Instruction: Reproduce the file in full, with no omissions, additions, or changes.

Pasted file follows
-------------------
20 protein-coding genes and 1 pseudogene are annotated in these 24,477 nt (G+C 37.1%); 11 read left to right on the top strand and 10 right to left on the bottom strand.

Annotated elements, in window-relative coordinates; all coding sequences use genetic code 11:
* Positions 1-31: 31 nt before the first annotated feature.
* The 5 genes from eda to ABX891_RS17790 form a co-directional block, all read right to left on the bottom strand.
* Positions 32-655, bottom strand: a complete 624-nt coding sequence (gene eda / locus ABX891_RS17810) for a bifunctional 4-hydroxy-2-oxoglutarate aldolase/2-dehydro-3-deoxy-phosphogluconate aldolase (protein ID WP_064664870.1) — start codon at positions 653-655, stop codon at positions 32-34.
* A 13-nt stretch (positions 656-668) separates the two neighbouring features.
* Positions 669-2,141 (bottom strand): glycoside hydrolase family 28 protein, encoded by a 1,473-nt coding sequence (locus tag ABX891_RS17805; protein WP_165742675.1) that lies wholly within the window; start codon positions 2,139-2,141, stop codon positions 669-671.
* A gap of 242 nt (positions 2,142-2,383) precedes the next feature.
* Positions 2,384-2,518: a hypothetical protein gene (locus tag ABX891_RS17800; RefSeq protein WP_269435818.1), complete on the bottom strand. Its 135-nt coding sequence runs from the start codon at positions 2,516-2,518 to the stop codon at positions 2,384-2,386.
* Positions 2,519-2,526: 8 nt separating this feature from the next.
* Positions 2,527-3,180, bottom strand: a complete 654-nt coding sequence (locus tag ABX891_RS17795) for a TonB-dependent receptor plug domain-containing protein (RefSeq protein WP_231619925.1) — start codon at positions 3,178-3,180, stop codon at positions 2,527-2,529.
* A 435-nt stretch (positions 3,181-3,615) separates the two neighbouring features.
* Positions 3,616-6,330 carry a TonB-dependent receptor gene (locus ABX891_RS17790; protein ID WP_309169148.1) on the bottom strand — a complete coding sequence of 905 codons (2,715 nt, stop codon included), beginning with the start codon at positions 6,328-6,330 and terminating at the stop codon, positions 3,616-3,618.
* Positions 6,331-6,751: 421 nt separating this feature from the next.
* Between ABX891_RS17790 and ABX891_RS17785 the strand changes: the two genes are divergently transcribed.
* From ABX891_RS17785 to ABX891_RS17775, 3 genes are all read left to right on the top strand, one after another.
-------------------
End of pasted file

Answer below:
20 protein-coding genes and 1 pseudogene are annotated in these 24,477 nt (G+C 37.1%); 11 read left to right on the top strand and 10 right to left on the bottom strand.

Annotated elements, in window-relative coordinates; all coding sequences use genetic code 11:
* Positions 1-31: 31 nt before the first annotated feature.
* The 5 genes from eda to ABX891_RS17790 form a co-directional block, all read right to left on the bottom strand.
* Positions 32-655, bottom strand: a complete 624-nt coding sequence (gene eda / locus ABX891_RS17810) for a bifunctional 4-hydroxy-2-oxoglutarate aldolase/2-dehydro-3-deoxy-phosphogluconate aldolase (protein ID WP_064664870.1) — start codon at positions 653-655, stop codon at positions 32-34.
* A 13-nt stretch (positions 656-668) separates the two neighbouring features.
* Positions 669-2,141 (bottom strand): glycoside hydrolase family 28 protein, encoded by a 1,473-nt coding sequence (locus tag ABX891_RS17805; protein WP_165742675.1) that lies wholly within the window; start codon positions 2,139-2,141, stop codon positions 669-671.
* A gap of 242 nt (positions 2,142-2,383) precedes the next feature.
* Positions 2,384-2,518: a hypothetical protein gene (locus tag ABX891_RS17800; RefSeq protein WP_269435818.1), complete on the bottom strand. Its 135-nt coding sequence runs from the start codon at positions 2,516-2,518 to the stop codon at positions 2,384-2,386.
* Positions 2,519-2,526: 8 nt separating this feature from the next.
* Positions 2,527-3,180, bottom strand: a complete 654-nt coding sequence (locus tag ABX891_RS17795) for a TonB-dependent receptor plug domain-containing protein (RefSeq protein WP_231619925.1) — start codon at positions 3,178-3,180, stop codon at positions 2,527-2,529.
* A 435-nt stretch (positions 3,181-3,615) separates the two neighbouring features.
* Positions 3,616-6,330 carry a TonB-dependent receptor gene (locus ABX891_RS17790; protein ID WP_309169148.1) on the bottom strand — a complete coding sequence of 905 codons (2,715 nt, stop codon included), beginning with the start codon at positions 6,328-6,330 and terminating at the stop codon, positions 3,616-3,618.
* Positions 6,331-6,751: 421 nt separating this feature from the next.
* Between ABX891_RS17790 and ABX891_RS17785 the strand changes: the two genes are divergently transcribed.
* From ABX891_RS17785 to ABX891_RS17775, 3 genes are all read left to right on the top strand, one after another.